Easy Scrap Quilt with Floral Fabrics From Your Stash That Didn't Really Go Together at First Glance

   Sometimes you have fabrics that you really like, but you don't have anything special to do with them. So, they sit, and you know they will most likely never leave your stash, especially if you only have small amounts of them. That's why it's important to go through your stash occasionally, enjoying and touching your fabrics.
   For this quilt, I had several pretty floral prints, and just wanted to get them used up. The blocks in a sweet little Leisure Arts book, Wonderblocks by Terry Martin helped me on my way! Used copies are available online from Amazon I chose the big 12" blocks because I figured the quilt would be finished faster! To make this quilt simple, I cut a bunch of 4 1/2" strips, and further cut those into 12 1/2", 8 1/2", 6 1/2" and 4 1/2" pieces. If I had enough fabric, I cut a few 8 1/2" squares, but nothing bigger. I kept returning to my scraps for bits and pieces that would go with the quilt.

Easy, Pretty, Vintage-Look Doll Quilt

This little quilt was a lot of fun. I'd been given some small pieces of 30's inspired fabric at about the same time my daughter fell in love with American Girl dolls. Once she "adopted" Samantha, of course we needed a doll quilt for her!
   The quilt is based on 2 blocks, each miniaturized to 3" finished. The first block is a scrappy 9-patch. Small scraps of fabric were cut into 1 1/2" strips and sewn together in sets of 3. Sometimes there was very little fabric for the third strip, but that was OK with just added to the "scrappiness!"
   The sewn-together strips were rotary cut into 1 1/2" strips. Then, these 3-piece strips were arranged in groups of 3, and sewn together. Because they were so small, I finger pressed the seams to make them all nestle together when being sewn together.

Sunday, October 30, 2011

Half-Square Triangles with Blacks, Whites, Strawberries, Daisies and Baskets!

   Fabrics with berries have always been a favorite of mine, and I couldn't resist the black and white fabrics with the bright red strawberries. I held on to them for a while, not sure what to do with them, but enjoying them immensely just the same.
    One day, I saw a dynamic quilt in a magazine made out of half-square triangles, and thought I'd try it with this fabric. I pulled fabrics from my stash to go with the prints, and committed to a dark/light color scheme with black, white, red, green and yellow. Some browns were allowed in as part of the yellow family. No blues or purples thought! Here's the quilt...or part of it. The portion to the right represents about a quarter of the blocks that I have.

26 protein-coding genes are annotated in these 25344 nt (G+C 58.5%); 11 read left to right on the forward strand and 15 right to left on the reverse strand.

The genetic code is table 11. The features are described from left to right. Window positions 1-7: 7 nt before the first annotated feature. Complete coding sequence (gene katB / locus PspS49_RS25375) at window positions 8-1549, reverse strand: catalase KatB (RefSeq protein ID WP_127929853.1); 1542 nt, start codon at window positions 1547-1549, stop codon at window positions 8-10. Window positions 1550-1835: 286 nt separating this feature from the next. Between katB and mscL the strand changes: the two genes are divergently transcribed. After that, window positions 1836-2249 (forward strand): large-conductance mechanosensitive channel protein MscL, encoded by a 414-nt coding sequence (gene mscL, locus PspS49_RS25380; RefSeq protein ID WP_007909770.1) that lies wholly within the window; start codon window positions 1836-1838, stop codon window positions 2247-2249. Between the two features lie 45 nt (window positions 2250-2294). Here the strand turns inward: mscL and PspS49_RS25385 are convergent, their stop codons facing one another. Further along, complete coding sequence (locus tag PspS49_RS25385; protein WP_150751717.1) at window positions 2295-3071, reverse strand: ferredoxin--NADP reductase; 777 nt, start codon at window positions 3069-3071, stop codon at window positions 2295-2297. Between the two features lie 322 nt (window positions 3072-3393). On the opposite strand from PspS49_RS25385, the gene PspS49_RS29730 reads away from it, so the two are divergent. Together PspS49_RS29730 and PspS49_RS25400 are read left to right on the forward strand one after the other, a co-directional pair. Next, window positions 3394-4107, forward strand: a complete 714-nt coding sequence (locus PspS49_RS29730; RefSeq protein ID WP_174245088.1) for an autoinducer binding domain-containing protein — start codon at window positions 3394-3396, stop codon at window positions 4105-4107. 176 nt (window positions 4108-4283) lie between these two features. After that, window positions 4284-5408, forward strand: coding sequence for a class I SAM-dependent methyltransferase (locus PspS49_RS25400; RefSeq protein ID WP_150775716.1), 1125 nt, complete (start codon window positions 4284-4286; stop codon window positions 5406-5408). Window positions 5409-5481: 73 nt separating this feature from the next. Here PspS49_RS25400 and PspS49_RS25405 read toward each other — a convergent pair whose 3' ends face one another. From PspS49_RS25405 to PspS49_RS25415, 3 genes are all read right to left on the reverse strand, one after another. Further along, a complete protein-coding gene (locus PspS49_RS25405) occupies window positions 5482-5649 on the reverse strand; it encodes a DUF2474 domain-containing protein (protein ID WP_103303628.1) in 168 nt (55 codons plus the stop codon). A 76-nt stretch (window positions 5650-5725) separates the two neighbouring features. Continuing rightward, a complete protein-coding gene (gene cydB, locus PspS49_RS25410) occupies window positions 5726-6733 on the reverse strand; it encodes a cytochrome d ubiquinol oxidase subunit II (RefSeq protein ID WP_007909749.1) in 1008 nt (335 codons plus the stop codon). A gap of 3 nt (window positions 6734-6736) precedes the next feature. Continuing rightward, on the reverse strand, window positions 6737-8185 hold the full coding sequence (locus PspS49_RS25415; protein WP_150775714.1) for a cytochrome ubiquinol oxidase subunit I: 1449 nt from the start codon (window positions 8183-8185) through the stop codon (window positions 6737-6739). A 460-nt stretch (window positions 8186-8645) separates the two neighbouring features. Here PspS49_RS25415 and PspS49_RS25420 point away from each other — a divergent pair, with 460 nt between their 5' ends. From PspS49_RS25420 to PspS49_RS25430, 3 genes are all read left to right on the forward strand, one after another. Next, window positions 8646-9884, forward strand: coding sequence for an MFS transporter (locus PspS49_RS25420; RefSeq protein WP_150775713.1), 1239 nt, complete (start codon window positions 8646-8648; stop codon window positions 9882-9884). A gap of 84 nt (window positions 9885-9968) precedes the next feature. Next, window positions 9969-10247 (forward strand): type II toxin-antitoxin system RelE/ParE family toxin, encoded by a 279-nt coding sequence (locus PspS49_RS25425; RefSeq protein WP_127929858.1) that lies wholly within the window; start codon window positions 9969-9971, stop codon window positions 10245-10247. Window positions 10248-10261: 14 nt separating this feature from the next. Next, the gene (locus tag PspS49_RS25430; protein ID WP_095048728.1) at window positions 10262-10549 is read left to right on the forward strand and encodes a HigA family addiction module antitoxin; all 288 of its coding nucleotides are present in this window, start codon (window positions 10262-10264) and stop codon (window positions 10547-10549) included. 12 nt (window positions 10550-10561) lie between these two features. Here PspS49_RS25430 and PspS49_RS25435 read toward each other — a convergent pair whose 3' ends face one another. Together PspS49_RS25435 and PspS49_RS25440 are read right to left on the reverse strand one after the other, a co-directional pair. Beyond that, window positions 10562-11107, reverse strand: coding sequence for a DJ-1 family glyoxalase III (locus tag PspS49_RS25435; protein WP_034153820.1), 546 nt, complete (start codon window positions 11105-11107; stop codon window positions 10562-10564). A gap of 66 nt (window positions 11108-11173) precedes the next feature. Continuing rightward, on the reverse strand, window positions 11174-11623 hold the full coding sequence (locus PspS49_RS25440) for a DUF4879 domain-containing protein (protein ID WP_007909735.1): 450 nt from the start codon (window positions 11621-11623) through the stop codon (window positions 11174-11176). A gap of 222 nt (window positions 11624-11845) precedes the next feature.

To start, the fabric was cut into 4 1/2" squares, a diagonal line was drawn on the backs of the lighter squares, and two lines were stitched on each square: each 1/4" from the line that was drawn.

Thursday, October 27, 2011

A Classic Winnie the Pooh Baby Quilt When
Winnie the Pooh Fabric Was Hard to Find

   Sometimes a baby quilt is just the project to get your quilt imagination going! But when my daughter Shannon's dance teacher of 10 years (since Shannon was 3!) was ready to have her longingly awaited baby, my joy at making a baby quilt quickly turned to panic...when I realized there just wasn't any Winnie the Pooh fabric in the quilt shops! And the dance teacher was absolutely set on having a Pooh-themed room...Classic Pooh, no less!
   After scouring the internet, all I could find were a few fat quarters...and a yard or two for the back. I was almost going to buy them, when I went up and down the isles of a different JoAnn's than I usually visit. There, tucked in the juvenile prints, were one or two prints. I grabbed them! Happy to have anything with Pooh, I quickly chose some coordinating pastels. It seems the dance teacher was NOT making it easy on me at all, as she wanted to be surprised by the sex of her baby. Since one of the prints was green, I had no choice but to incorporate light blue, light pink, yellow, and a pastel rainbow stripe, as well as a small piece of gold fabric that I thought looked like the color of honey. It got a little complicated because I didn't want to use any floral fabrics...after all, what if the baby was a boy?

What to Do with Fabrics that Have a Little Bit of
Gold in Them

   A friend who is a quilt shop owner had several fabrics that no one would buy.While each was very pretty, there was no related fabric to help tie them together. Adding to the problem, one was turquoise, one was lime, one was purple and one was orange. There just wasn't an easy way to make a traditional quilt with a purpose or a theme.
  I wound up buying a half yard or so of each color, and thinking. What came to me was that they seemed kind of Moroccan...they had an overall exotic feeling to them. After working with the fabrics, particularly the turquoise and orange, and after getting acquainted with the gold metallic embellishment on the fabrics, I started referring to this as The Goldfish quilt. Probably a poor name, as even if you do see the fish shapes, they are starting to look to me more like kissing fish than goldfish!